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Glass, in one form or another, has been in use for thousands of years. Older picture framing glass contains many inherent flaws, bubbles and waves were common. Antique glass was thicker and had a higher lead content. Which could account for some items with antique glass not fading as much as some items with more modern regular glass. The Framemakers can provide some antique glass for particular applications or glass replacement in antique frames. Including antique convex glass, sometimes called “Bubble Glass”.
In the 1930’s a double grinding technique was developed to provide an improved product. The development of float glass in the 1960’s was what truly revolutionized picture framing glass. Thinner, less flaws and lead content created a more desirable glass.
The Framemakers prefers to offer our customers only UV filtering glass. All conservation glass offers approximately 97% UV blockage. Regular framing glass only offers approximately 43% blockage. Of course anything being framed is only as good as the inks and materials used to begin with.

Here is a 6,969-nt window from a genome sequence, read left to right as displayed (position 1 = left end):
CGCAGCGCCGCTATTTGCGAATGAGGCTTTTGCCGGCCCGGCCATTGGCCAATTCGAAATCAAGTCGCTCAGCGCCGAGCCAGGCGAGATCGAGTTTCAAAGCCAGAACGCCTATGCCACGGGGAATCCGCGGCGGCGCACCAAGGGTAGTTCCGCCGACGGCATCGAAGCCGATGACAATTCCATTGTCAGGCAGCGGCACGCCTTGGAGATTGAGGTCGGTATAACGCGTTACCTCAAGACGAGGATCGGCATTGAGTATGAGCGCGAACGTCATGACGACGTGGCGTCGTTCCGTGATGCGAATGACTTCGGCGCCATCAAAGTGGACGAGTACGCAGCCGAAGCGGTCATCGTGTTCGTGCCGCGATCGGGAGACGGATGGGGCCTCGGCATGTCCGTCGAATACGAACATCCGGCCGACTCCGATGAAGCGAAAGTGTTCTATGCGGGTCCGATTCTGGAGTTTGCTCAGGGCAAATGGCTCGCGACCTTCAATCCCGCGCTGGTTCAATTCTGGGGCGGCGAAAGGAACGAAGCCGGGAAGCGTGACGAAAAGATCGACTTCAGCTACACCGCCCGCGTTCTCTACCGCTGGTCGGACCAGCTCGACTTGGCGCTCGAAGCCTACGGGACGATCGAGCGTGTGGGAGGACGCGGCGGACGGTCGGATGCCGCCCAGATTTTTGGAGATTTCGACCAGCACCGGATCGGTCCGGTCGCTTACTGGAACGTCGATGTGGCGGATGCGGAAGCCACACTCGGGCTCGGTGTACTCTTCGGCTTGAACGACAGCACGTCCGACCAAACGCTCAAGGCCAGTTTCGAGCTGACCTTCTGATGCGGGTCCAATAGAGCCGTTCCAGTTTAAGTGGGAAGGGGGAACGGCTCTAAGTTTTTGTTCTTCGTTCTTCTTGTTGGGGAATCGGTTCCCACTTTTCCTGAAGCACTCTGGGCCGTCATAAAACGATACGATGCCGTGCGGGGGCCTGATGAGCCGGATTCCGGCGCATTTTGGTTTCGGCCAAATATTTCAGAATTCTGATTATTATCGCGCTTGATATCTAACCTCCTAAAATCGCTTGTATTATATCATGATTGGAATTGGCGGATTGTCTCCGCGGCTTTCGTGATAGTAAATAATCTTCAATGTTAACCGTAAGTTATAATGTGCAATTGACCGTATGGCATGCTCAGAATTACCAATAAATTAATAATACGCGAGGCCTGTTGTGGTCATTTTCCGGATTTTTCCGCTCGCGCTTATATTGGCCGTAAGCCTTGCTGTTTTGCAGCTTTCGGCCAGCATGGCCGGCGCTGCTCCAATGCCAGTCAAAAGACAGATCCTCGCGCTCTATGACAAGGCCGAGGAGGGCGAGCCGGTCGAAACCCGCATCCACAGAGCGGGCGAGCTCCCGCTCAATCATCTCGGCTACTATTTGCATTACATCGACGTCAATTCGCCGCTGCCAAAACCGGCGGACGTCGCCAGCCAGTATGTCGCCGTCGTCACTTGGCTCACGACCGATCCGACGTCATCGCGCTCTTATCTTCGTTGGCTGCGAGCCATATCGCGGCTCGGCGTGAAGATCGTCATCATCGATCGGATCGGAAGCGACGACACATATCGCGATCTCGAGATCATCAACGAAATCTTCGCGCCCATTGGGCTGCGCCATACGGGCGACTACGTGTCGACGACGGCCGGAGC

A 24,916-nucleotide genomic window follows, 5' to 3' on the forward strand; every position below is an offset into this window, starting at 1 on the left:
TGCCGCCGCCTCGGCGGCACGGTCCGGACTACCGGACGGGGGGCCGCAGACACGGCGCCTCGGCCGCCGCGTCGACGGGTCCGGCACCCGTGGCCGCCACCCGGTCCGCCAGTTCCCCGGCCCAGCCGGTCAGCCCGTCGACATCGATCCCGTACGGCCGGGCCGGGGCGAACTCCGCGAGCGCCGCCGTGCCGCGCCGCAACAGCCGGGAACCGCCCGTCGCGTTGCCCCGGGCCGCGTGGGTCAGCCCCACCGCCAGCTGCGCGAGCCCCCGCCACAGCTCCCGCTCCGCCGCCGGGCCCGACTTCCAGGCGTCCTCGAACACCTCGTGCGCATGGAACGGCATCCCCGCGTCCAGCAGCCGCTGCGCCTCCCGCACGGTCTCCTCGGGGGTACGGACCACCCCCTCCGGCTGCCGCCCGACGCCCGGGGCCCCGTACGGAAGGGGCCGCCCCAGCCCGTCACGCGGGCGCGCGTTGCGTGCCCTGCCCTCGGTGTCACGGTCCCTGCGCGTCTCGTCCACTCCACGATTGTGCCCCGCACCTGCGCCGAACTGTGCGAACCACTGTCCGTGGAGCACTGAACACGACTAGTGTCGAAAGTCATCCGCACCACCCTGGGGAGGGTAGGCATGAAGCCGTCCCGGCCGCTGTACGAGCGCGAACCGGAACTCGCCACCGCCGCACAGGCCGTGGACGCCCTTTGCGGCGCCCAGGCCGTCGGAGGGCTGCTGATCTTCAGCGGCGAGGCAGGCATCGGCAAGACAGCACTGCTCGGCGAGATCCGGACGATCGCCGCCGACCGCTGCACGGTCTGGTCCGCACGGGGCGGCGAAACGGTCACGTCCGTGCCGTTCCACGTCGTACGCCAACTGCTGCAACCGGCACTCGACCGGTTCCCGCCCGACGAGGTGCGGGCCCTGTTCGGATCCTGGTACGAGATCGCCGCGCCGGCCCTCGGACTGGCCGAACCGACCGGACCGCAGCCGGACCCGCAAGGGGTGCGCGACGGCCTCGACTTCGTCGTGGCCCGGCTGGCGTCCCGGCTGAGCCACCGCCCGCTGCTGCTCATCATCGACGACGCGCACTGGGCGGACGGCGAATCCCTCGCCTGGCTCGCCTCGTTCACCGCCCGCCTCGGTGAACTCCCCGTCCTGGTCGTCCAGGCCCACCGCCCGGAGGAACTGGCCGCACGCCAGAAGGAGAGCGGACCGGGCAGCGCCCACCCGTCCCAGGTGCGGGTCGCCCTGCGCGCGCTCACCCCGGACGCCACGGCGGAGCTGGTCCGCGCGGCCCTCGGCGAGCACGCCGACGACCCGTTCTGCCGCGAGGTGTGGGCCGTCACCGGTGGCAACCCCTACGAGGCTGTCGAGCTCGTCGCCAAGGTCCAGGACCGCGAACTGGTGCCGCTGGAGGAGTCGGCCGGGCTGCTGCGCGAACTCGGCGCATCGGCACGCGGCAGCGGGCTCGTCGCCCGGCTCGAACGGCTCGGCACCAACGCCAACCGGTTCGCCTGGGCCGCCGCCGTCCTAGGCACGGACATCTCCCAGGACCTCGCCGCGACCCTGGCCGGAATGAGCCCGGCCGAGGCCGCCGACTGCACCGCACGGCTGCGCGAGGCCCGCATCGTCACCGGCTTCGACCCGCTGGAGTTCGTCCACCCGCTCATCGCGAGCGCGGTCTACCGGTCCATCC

Conservation glass also comes with three options regarding glare. Conservation clear has no anti-glare properties. Which is fine in hallways, basements, or any area with less windows or light. Reflection control or non-glare glass defuses the glare but can also look “foggy”. It’s best used where extreme light/glare is a problem. Museum glass is a relative newcomer to picture framing. It provides a minimum amount of reflection with maximum clarity. When considering the type of glass consider the art, where it will hang, windows and lighting. Of course The Framemakers has all types on display and will help you make an educated choice.
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